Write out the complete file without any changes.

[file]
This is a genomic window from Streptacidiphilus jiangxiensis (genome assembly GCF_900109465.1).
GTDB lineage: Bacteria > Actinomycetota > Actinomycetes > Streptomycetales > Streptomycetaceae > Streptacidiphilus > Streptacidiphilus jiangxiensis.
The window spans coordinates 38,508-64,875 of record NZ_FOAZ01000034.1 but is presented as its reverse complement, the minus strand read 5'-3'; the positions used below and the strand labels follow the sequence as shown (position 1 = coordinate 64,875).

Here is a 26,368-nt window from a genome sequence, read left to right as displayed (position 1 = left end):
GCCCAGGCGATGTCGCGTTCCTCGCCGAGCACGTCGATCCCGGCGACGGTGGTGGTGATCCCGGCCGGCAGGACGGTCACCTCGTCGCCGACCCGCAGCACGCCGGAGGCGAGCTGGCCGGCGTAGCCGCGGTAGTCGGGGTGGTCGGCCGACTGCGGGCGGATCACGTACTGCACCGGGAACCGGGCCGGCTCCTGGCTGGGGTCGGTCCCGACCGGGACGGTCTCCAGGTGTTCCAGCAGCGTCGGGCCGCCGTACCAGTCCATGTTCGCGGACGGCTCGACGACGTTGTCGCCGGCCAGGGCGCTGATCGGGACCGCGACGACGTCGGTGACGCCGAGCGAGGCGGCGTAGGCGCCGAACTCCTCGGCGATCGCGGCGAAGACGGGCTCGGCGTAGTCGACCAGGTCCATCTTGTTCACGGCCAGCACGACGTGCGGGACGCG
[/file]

This is a genomic window from Streptacidiphilus jiangxiensis (genome assembly GCF_900109465.1).
GTDB lineage: Bacteria > Actinomycetota > Actinomycetes > Streptomycetales > Streptomycetaceae > Streptacidiphilus > Streptacidiphilus jiangxiensis.
The window spans coordinates 38,508-64,875 of record NZ_FOAZ01000034.1 but is presented as its reverse complement, the minus strand read 5'-3'; the positions used below and the strand labels follow the sequence as shown (position 1 = coordinate 64,875).

Here is a 26,368-nt window from a genome sequence, read left to right as displayed (position 1 = left end):
GCCCAGGCGATGTCGCGTTCCTCGCCGAGCACGTCGATCCCGGCGACGGTGGTGGTGATCCCGGCCGGCAGGACGGTCACCTCGTCGCCGACCCGCAGCACGCCGGAGGCGAGCTGGCCGGCGTAGCCGCGGTAGTCGGGGTGGTCGGCCGACTGCGGGCGGATCACGTACTGCACCGGGAACCGGGCCGGCTCCTGGCTGGGGTCGGTCCCGACCGGGACGGTCTCCAGGTGTTCCAGCAGCGTCGGGCCGCCGTACCAGTCCATGTTCGCGGACGGCTCGACGACGTTGTCGCCGGCCAGGGCGCTGATCGGGACCGCGACGACGTCGGTGACGCCGAGCGAGGCGGCGTAGGCGCCGAACTCCTCGGCGATCGCGGCGAAGACGGGCTCGGCGTAGTCGACCAGGTCCATCTTGTTCACGGCCAGCACGACGTGCGGGACGCG